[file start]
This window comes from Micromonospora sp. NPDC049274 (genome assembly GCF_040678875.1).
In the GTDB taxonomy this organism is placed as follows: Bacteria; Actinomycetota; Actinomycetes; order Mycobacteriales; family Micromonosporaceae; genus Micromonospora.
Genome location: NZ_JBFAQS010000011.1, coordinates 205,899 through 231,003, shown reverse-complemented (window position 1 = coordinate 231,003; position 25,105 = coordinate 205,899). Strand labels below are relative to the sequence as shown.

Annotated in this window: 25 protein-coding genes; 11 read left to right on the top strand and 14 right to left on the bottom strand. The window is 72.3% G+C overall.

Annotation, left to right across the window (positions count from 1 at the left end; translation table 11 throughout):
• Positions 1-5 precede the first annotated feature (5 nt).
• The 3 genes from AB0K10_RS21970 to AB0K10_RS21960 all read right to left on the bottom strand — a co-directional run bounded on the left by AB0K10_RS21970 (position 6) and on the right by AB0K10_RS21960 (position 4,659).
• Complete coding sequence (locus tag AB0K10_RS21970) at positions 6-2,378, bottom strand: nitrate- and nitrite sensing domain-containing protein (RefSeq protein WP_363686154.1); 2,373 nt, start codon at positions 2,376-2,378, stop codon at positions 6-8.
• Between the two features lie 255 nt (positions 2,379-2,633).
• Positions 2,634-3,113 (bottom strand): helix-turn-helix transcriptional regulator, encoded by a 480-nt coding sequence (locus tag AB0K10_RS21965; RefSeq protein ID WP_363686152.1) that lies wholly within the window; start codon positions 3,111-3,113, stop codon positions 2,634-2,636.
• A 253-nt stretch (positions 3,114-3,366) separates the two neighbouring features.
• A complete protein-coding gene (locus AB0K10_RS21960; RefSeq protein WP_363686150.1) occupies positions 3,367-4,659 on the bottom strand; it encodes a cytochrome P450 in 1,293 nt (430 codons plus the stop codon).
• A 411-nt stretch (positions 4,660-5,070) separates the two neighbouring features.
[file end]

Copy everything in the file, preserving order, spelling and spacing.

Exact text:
This window comes from Micromonospora sp. NPDC049274 (genome assembly GCF_040678875.1).
In the GTDB taxonomy this organism is placed as follows: Bacteria; Actinomycetota; Actinomycetes; order Mycobacteriales; family Micromonosporaceae; genus Micromonospora.
Genome location: NZ_JBFAQS010000011.1, coordinates 205,899 through 231,003, shown reverse-complemented (window position 1 = coordinate 231,003; position 25,105 = coordinate 205,899). Strand labels below are relative to the sequence as shown.

Annotated in this window: 25 protein-coding genes; 11 read left to right on the top strand and 14 right to left on the bottom strand. The window is 72.3% G+C overall.

Annotation, left to right across the window (positions count from 1 at the left end; translation table 11 throughout):
• Positions 1-5 precede the first annotated feature (5 nt).
• The 3 genes from AB0K10_RS21970 to AB0K10_RS21960 all read right to left on the bottom strand — a co-directional run bounded on the left by AB0K10_RS21970 (position 6) and on the right by AB0K10_RS21960 (position 4,659).
• Complete coding sequence (locus tag AB0K10_RS21970) at positions 6-2,378, bottom strand: nitrate- and nitrite sensing domain-containing protein (RefSeq protein WP_363686154.1); 2,373 nt, start codon at positions 2,376-2,378, stop codon at positions 6-8.
• Between the two features lie 255 nt (positions 2,379-2,633).
• Positions 2,634-3,113 (bottom strand): helix-turn-helix transcriptional regulator, encoded by a 480-nt coding sequence (locus tag AB0K10_RS21965; RefSeq protein ID WP_363686152.1) that lies wholly within the window; start codon positions 3,111-3,113, stop codon positions 2,634-2,636.
• A 253-nt stretch (positions 3,114-3,366) separates the two neighbouring features.
• A complete protein-coding gene (locus AB0K10_RS21960; RefSeq protein WP_363686150.1) occupies positions 3,367-4,659 on the bottom strand; it encodes a cytochrome P450 in 1,293 nt (430 codons plus the stop codon).
• A 411-nt stretch (positions 4,660-5,070) separates the two neighbouring features.